Resurrection Mary: The Eerie Tale of Chicago's Most Famous Ghost

Resurrection Mary: The Eerie Tale of Chicago’s Most Famous Ghost

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Written By Haunting Realm

Adventurer. Cryptozoology enthusiast. Paranormal investigator. Storyteller.

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In the realm of urban legends and ghostly tales, few stories capture the imagination quite like the legend of the Resurrection Mary. This spectral figure, often described as a beautiful young woman in a white dress, has been a staple of Chicago folklore for decades.

The story centers around the Resurrection Cemetery on Archer Avenue, where Mary is said to wander, forever seeking a ride home. 

This tale of the vanishing hitchhiker has perplexed and fascinated both locals and paranormal enthusiasts alike, making Resurrection Mary one of the most famous ghost stories in the Windy City.

While her origins remain shrouded in ambiguity, the most prevalent narratives converge on her untimely demise during the late 1920s to early 1930s. 

According to popular accounts, Mary met her tragic fate either in a fatal car crash en route to a night of revelry or as the unfortunate victim of a hit-and-run accident while walking home in the rain.

The Legend of Resurrection Mary

The story of Resurrection Mary begins with a simple, yet chilling premise: after leaving a dance or a party, a young man encounters a beautiful young woman along Archer Avenue. 

She is described as having blonde hair and blue eyes, wearing a white party dress, dancing shoes, and a shawl. 

The young man, struck by her beauty and seeming distress, offers her a ride. She accepts, directing him down Archer Avenue towards the Resurrection Cemetery

However, as they approach the cemetery, the woman suddenly vanishes, leaving nothing but a chilling coldness and a stunned driver in her wake.

This tale, as haunting as it is mysterious, has been repeated countless times since the first reported sighting in the 1930s. 

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The consistency of the story, coupled with the number of independent eyewitness accounts, has led many to believe that there is more to the legend of the Resurrection Mary than a mere urban myth.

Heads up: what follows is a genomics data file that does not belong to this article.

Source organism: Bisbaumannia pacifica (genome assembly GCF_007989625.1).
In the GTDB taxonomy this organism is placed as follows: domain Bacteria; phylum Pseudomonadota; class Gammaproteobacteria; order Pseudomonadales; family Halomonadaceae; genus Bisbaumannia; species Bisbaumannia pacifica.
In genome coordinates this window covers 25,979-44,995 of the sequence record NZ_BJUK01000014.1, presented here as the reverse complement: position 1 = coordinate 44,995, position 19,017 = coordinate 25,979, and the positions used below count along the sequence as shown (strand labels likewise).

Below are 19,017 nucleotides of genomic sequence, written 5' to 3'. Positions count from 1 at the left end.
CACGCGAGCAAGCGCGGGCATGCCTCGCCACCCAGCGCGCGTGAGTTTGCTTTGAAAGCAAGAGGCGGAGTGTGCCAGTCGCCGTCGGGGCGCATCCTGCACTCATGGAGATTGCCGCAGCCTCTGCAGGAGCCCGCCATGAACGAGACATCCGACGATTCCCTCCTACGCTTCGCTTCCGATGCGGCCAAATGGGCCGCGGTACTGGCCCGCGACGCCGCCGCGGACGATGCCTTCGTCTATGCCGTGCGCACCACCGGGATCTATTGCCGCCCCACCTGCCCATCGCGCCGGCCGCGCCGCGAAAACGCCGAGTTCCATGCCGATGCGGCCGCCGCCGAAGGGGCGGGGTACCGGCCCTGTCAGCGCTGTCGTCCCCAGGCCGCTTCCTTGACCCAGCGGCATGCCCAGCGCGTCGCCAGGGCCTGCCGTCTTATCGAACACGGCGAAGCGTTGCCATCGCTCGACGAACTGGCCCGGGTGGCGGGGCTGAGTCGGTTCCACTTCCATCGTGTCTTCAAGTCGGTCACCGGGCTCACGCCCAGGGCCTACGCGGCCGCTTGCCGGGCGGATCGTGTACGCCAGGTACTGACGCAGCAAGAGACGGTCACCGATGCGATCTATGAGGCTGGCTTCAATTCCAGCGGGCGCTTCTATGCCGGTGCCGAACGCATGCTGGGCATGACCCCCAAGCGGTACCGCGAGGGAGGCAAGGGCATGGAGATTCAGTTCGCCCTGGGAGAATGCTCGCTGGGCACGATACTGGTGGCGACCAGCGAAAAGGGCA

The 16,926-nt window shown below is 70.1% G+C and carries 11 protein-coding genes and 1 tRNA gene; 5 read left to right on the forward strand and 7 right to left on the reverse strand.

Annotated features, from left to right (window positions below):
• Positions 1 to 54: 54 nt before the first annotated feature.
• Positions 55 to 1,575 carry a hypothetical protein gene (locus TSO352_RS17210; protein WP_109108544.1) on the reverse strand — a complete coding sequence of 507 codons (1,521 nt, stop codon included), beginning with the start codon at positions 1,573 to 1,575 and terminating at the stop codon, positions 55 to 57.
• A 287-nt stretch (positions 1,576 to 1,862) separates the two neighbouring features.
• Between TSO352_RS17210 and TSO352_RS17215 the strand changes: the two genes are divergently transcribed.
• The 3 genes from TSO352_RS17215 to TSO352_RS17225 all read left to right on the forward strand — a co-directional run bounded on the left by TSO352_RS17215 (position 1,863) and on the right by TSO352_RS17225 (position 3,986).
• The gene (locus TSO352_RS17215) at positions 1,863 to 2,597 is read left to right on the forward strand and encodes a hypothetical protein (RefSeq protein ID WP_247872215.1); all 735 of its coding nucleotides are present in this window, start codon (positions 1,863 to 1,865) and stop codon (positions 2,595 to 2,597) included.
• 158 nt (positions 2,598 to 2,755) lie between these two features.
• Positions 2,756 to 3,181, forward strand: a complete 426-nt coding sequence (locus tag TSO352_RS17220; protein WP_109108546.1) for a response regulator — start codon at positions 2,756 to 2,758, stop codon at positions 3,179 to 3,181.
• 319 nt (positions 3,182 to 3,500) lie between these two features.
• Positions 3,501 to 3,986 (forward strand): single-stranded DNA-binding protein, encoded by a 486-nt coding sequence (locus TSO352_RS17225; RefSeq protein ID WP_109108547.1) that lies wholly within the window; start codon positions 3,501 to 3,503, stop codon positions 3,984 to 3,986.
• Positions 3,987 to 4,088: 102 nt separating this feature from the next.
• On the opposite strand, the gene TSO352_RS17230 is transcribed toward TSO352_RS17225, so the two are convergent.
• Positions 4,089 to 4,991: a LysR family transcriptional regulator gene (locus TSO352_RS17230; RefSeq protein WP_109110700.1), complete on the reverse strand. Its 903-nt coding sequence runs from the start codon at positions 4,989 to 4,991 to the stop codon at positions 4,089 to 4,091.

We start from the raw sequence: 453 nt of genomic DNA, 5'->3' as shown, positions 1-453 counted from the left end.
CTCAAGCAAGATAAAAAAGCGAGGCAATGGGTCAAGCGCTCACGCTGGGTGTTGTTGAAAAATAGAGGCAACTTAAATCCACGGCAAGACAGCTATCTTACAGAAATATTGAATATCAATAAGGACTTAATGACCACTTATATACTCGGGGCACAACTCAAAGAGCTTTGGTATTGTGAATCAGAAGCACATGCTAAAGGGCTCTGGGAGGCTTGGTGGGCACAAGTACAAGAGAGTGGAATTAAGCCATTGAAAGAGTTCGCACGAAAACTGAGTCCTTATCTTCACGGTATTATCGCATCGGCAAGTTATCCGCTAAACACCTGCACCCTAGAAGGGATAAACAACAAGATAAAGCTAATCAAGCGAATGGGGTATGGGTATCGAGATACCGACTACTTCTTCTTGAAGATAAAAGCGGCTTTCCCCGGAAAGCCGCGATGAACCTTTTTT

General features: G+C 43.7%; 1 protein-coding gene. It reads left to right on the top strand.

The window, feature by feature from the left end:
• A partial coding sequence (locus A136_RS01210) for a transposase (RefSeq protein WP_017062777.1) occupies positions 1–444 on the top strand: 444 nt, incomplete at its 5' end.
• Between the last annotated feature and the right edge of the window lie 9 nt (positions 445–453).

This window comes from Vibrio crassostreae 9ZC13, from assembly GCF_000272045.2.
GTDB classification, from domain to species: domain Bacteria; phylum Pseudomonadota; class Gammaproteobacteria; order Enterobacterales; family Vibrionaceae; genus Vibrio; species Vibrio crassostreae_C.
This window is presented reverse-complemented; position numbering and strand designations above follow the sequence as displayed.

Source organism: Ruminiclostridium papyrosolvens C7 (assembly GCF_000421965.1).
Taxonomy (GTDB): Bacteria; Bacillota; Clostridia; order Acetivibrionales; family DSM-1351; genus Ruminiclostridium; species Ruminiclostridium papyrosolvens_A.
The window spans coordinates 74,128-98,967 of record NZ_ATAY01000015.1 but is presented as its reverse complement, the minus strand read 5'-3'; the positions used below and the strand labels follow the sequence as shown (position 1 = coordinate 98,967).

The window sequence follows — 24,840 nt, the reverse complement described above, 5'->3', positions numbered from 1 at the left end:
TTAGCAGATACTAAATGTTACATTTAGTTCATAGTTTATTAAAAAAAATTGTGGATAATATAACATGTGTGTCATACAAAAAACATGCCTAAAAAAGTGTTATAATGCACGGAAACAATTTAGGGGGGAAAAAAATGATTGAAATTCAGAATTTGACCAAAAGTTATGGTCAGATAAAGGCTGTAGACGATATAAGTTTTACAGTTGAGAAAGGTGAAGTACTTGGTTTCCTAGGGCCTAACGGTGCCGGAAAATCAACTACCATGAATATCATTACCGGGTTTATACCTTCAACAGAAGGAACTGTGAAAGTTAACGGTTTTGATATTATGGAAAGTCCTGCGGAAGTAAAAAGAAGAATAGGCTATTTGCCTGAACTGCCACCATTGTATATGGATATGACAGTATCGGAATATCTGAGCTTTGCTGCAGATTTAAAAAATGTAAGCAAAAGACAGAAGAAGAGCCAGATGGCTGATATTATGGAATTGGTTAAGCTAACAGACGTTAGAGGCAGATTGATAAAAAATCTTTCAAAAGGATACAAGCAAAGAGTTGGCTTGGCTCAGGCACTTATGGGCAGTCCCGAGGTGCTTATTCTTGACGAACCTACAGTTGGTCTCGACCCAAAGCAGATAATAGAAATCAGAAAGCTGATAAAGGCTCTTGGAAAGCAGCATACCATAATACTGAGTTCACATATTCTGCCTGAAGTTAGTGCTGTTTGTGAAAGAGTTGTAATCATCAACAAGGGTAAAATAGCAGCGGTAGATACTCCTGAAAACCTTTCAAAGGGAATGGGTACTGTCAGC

In fact, Mary’s behavior is as consistent as her appearance. 

Witnesses describe her as quiet, polite, and somewhat aloof. She often asks to be dropped off near the Resurrection Cemetery, only to disappear when they reach the destination. 

Some have even reported seeing her vanish before their eyes, while others claim she simply wasn’t there when they turned to look at her.

who is resurrection mary?
Theories about Resurrection Mary’s identity often point to two women: Mary Bregovy and Anna “Marija” Norkus, both of whom died in tragic accidents in the early 20th century. However, discrepancies such as burial locations and accident details cast doubt on these theories, leaving Mary’s true identity a mystery. Image credit: Chicago Sun-Times Collection, CHM.

Theories about Mary’s Identity

Even the identity of Resurrection Mary is a topic of much debate among those who follow the legend. 

Two names frequently surface in these discussions: Mary Bregovy and Anna “Marija” Norkus. Mary Bregovy was a young woman from the Chicago area who died in a car accident in the early 1930s. 

Her death, tragic and sudden, matches the narrative of the Resurrection Mary legend. However, there are discrepancies in the details, such as the location of the accident and the fact that Bregovy was buried in a different cemetery.

Anna “Marija” Norkus is another potential candidate. 

On the same topic: The Brown Lady of Raynham Hall: The True Story Behind the Famous Ghost on the Staircase Photograph